Umber’s Story

Umber is a Muslim and identifies as queer and agender.

I’m 25, born and raised in London to Pakistani parents. My mother raised me and my brother alone in West London. I went to a few private schools which my dad paid for but at home with my mum we struggled with money. At school I was often the only person of colour and I was bullied and felt quite isolated due to racism. I didn’t really understand LGBT+ as anything but gay men so I didn’t have any language for my sexuality. I just felt unattractive and therefore cut off from my own desires. As a young girl and woman, I felt as though anyone who was attracted to me was someone I should be attracted to. So, I had relationships with boys and men exclusively until I was about 22.

I can reconcile being queer and Muslim because heterosexuality never felt natural to me, just as my queerness is natural to me, so is my spirituality.

Being raised by women meant I was taught a lot about Islam from a feminist perspective so I always felt quite strong about my religion. When I became aware of my sexuality I felt stronger in my identity as a whole. The only difficult I face with this is when other people tell me I can’t be both or try to debate with me about it, as it’s so intimate it’s something that’s hard to debate over.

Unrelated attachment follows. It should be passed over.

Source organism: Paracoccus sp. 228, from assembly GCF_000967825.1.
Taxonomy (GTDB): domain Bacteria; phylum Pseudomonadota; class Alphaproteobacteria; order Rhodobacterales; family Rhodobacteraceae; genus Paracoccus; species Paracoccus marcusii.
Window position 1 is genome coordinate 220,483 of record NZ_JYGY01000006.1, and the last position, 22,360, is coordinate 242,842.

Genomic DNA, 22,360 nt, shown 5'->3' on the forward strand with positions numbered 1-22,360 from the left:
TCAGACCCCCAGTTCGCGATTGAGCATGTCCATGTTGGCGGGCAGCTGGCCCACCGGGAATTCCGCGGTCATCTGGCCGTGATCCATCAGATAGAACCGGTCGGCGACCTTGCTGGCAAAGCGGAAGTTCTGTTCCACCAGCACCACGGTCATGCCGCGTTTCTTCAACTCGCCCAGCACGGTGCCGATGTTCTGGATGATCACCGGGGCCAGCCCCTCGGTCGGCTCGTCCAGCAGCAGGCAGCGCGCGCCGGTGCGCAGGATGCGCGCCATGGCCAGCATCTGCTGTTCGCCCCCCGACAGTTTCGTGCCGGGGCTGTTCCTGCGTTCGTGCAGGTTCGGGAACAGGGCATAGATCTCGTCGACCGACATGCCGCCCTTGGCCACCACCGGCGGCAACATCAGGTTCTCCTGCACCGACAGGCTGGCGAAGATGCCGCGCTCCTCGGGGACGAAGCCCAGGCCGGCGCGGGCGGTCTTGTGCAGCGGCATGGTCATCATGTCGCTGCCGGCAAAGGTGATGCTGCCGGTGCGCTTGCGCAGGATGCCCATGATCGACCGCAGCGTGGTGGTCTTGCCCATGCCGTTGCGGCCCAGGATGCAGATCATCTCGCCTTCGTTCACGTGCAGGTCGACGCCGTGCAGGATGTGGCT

I am out. I’ve found that it either fascinates others or makes them angry. People feel as though I must break away from Islam to be queer, or that I must break away from queerness to be Muslim. I came out in my twenties, if it had been sooner I might have struggled even more, but I am sure of myself and do not make my identity open to debate. I know I don’t owe anyone a debate but I’m out partly because I know that my visibility, as limited as it is, can help others like me feel strong in who they are, and love themselves.

I have faced difficulties, mainly just from the criticism of non-Muslims, and the queerphobic remarks of many Muslims but I have had many positive experiences when connecting with other queer Muslims, the friendships I’ve had as a result of being out and seeking out people like me. It is so healing to meet people like myself after never meeting anyone like yourself.

The significance of it is huge and life changing.

I do think things are changing for us. As we get more visibility we get more courage, but we also get more threats. With one always comes the other.

I think organisations like Hidayah are so important because they provide a space for us which doesn’t exist in our religious communities or in our queer communities.

A place where your identity is the norm is so valuable.